gone to the dogs has a post featuring a speech by Seth A. Klarman (the author of Margin of Safety) at MIT. Here are a few quotes from the speech:
Seth Klarman makes the point that most investors lack a strategy that equips them to deal with a rise in volatility and declining markets.
Buying at a discount creates a margin of safety for the investor—room for imprecision, error, bad luck or the vicissitudes of volatile markets and economies.
The best investors do not target return; they focus first on risk, and only then decide whether the projected return justifies taking each particular risk.
Recourse leverage changes this equation, as you can seemingly own all the investments you want simply by borrowing to buy them. There is no healthy portfolio discipline enforced by the desire to make new purchases or the anticipation that you may want to. There is also a bit of a slippery slope in that if a little leverage is good, why isn’t more leverage better? When do you stop?
Value investing, the strategy of buying stocks at an appreciable discount from the value of the underlying businesses, is one strategy that provides a road map to successfully navigate not only through good times but also through turmoil. Buying at a discount creates a margin of safety for the investor—room for imprecision, error, bad luck or the vicissitudes of volatile markets and economies. Following a value approach won’t be easy for everyone, especially in today’s media-dominated, short-term oriented markets, in that it requires deep reservoirs of patience and discipline. Yet it is the only truly risk averse strategy in a world where nearly all of us are, or should be, risk averse.
We’ve delivered great returns to our clients for a quarter century—a dollar invested at inception in our largest fund is now worth over 94 dollars, a 20% net compound return. We have achieved this not by incurring high risk as financial theory would suggest, but by deliberately avoiding or hedging the risks that we identified. In other words, there is a large gap between standard financial theory and real world practice.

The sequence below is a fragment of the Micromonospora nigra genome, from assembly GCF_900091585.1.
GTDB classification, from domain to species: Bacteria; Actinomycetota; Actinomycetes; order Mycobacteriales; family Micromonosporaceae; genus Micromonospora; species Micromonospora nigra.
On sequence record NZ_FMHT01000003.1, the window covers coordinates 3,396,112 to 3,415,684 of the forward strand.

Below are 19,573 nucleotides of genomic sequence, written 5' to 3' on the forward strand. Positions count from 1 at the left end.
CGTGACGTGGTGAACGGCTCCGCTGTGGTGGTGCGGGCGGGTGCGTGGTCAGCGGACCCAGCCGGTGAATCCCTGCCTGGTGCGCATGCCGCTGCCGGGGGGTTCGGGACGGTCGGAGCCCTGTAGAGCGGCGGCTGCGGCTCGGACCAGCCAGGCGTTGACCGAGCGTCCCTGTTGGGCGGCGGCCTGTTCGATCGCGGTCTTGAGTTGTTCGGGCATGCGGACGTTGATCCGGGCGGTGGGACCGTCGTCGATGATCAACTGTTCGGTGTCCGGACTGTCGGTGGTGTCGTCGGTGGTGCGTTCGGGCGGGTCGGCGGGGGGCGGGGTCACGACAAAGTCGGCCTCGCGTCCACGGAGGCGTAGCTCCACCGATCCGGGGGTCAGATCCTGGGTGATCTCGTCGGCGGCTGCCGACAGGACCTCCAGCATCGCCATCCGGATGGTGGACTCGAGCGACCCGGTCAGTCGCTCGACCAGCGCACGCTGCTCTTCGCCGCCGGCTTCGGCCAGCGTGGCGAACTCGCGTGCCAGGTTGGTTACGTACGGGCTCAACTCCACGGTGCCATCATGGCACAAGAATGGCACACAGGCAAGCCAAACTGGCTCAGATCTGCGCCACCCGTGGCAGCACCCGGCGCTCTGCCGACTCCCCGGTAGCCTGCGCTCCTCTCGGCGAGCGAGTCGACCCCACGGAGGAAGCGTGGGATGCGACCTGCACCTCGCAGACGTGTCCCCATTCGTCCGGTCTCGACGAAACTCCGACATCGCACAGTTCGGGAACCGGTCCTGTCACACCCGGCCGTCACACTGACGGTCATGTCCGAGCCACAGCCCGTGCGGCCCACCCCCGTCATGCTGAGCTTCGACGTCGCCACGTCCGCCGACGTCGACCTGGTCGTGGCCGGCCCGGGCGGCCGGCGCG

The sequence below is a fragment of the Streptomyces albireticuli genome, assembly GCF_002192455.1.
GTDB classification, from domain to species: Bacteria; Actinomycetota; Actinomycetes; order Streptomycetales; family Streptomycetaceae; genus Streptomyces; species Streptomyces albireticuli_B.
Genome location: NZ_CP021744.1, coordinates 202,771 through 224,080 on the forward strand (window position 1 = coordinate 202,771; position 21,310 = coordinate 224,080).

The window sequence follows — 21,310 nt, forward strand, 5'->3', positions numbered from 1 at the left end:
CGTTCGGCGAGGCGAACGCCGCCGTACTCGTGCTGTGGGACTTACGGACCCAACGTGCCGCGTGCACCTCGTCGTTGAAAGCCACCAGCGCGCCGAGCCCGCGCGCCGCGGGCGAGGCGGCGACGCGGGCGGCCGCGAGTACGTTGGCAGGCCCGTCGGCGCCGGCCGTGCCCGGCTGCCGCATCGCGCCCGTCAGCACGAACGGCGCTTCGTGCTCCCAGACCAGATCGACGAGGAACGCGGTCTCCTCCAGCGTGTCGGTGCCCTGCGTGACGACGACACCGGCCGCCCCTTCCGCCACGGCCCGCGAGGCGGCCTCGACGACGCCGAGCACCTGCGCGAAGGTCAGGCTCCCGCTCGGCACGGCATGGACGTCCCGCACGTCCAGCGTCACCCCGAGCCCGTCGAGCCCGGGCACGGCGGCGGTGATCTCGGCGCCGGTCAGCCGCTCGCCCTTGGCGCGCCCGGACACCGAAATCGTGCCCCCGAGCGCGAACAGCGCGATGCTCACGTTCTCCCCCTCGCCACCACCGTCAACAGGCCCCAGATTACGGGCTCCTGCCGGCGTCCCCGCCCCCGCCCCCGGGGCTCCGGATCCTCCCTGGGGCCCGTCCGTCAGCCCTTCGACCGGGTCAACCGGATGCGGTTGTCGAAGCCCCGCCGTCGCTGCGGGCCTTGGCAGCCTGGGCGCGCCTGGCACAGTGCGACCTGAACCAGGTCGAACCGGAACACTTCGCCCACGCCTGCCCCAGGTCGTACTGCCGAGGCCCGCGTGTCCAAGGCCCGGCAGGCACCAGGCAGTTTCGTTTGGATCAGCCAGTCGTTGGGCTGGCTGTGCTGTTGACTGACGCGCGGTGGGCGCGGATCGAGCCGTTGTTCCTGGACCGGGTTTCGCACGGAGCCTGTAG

Value investing involves the purchases of bargains, the proverbial dollars for fifty cents. Unlike speculators, who think of securities as pieces of paper that you trade, value investors evaluate securities as fractional ownership of, or debt claims on, real businesses.
Value investing lies at the intersection of economics and psychology. Economics is important because you need to understand what assets or businesses are worth. Psychology is equally important because price is the critically important component in the investment equation that determines the amount of risk and return available from any investment.
My firm’s approach is to seek situations where there is urgent, panicked or mindless selling. As Warren Buffett has said, “If you are at a poker table and can’t figure out who the patsy is, it’s you.” In investing, we never want to be the patsy. So rather than buy from smart, informed sellers, we want to buy from urgent, distressed or emotional sellers. This concept applies to just about any asset class: debt, real estate, private equity, as well as public equities.
The stock market is the story of cycles and of the human behavior that is responsible for overreactions in both directions.